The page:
Israel Post will dismiss 2,000 of its 7,500 employees as part of a recovery plan crafted by the government, management and labor.
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The program was developed by the Finance Ministry in cooperation with management, the Histadrut labor federation, the Government Companies Authority and the Communications Ministry. It is expected to cost hundreds of millions of shekels to implement. Most funding for the plan is expected to come from the government because of the company’s hefty debt and shaky profits.
In the first nine months of the year, Israel Post made a net profit of 3.6 million shekels ($1.03 million), and the company had 144 million shekels in cash at the end of the third quarter. But within a year Israel Post must redeem 55 million shekels in debt and repay another 330 million shekels in the longer term.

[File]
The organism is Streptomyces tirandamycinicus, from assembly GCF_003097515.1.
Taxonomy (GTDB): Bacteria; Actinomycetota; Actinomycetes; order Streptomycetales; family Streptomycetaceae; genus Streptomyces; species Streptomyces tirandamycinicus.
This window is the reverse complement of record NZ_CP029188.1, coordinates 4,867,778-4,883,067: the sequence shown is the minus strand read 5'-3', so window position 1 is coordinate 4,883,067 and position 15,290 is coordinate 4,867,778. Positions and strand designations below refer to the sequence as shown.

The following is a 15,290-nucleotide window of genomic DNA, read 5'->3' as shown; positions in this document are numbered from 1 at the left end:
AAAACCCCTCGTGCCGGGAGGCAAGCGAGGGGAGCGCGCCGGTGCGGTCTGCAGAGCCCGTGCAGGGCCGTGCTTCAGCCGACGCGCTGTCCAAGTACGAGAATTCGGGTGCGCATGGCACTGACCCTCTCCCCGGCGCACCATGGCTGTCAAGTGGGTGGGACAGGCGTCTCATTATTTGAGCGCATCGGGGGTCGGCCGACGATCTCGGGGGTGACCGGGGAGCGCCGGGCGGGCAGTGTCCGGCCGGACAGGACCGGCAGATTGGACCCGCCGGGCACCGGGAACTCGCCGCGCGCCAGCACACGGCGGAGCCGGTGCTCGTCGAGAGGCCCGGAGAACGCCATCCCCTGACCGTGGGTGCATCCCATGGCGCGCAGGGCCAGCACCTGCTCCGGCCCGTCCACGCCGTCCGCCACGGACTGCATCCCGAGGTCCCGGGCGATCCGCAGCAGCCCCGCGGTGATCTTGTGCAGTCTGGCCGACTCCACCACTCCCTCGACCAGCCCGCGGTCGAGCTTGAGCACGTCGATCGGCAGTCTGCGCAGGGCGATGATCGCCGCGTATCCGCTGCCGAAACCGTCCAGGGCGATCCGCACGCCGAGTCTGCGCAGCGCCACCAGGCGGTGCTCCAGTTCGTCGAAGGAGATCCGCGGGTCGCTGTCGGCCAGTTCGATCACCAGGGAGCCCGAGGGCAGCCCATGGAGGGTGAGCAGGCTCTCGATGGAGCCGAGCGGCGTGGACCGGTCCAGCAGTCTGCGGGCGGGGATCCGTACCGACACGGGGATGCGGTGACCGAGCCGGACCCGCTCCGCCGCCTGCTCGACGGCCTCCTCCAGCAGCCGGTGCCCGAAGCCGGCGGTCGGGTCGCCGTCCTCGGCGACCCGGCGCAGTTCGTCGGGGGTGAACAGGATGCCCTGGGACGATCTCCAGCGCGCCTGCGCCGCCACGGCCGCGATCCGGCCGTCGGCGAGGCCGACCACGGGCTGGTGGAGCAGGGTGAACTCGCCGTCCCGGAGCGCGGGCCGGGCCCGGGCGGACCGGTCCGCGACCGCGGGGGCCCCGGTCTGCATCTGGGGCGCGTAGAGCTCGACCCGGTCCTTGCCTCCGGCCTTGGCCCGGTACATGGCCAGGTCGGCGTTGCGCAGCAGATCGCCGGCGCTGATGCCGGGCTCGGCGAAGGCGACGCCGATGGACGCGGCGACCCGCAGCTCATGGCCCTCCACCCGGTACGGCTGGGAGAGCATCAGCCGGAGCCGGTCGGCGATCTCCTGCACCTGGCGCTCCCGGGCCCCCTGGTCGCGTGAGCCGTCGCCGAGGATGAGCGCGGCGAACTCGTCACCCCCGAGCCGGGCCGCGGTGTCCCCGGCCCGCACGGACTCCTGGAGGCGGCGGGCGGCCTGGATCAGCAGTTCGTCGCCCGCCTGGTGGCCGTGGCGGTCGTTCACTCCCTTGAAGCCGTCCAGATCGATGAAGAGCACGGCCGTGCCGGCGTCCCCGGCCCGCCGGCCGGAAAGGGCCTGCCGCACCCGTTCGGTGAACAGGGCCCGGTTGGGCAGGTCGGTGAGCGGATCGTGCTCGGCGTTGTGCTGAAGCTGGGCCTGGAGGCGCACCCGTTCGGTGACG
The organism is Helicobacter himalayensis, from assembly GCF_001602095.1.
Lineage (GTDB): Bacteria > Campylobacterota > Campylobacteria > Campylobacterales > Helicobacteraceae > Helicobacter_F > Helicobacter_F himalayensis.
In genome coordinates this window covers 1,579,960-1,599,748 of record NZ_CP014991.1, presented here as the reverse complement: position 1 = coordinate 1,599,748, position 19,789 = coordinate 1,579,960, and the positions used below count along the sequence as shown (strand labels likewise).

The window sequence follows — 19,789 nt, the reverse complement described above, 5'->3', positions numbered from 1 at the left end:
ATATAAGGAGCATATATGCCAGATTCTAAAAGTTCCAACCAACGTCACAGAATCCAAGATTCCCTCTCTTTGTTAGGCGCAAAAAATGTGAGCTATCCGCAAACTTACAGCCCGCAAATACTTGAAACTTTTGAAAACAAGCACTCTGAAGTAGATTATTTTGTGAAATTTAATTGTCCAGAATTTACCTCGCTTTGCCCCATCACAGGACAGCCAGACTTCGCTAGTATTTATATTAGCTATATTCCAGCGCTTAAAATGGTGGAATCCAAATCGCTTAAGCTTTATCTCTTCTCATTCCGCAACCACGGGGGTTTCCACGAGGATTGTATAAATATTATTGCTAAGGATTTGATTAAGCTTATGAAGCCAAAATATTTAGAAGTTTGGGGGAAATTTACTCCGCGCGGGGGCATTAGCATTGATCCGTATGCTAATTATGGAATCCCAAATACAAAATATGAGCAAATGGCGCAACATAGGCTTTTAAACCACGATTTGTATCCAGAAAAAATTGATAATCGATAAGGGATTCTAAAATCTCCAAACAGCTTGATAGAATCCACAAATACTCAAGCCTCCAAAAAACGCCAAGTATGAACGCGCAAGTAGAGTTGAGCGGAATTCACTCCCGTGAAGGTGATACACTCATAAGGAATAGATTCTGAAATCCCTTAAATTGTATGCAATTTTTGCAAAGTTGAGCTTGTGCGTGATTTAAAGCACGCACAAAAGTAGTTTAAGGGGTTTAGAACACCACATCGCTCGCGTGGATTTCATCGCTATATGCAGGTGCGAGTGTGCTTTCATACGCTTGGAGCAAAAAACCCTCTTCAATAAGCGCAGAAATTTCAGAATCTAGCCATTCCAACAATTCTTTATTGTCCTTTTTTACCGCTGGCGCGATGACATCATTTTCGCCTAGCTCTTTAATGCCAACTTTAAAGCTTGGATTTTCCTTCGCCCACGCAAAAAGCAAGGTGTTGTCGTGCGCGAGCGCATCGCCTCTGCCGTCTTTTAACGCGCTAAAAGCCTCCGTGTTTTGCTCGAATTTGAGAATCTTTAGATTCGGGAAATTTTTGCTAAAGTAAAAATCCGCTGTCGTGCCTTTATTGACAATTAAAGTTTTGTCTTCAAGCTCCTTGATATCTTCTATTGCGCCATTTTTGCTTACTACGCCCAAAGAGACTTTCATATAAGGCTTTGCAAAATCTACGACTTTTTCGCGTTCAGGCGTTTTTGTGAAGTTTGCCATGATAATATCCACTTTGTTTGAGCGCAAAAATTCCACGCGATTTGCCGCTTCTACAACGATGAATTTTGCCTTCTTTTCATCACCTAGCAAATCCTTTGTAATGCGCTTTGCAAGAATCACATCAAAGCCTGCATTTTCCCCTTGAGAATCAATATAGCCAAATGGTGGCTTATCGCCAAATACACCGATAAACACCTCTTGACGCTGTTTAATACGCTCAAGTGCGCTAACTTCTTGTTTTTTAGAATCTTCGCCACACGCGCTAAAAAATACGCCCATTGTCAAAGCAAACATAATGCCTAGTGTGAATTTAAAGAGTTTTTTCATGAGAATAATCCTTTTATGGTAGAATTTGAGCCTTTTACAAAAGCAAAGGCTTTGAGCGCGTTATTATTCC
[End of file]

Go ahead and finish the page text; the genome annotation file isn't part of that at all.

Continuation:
Under the recovery plan, the company would have more flexibility in hiring and firing employees.
Also, mail distribution would be reduced to two days a week from five. The number of mailboxes would be cut as well. Both changes would reduce the manpower needed to collect mail.
In another element, the number of post offices would be cut, though post offices would operate longer into the evening to make it easier for working people to visit on weekdays. Currently, many Israelis only find time to get to the post office on Friday, the first day of the weekend in Israel. Lines that morning can be long.
A fourth major part of the efficiency plan is the automation of many services that have hitherto been done by employees behind the counter.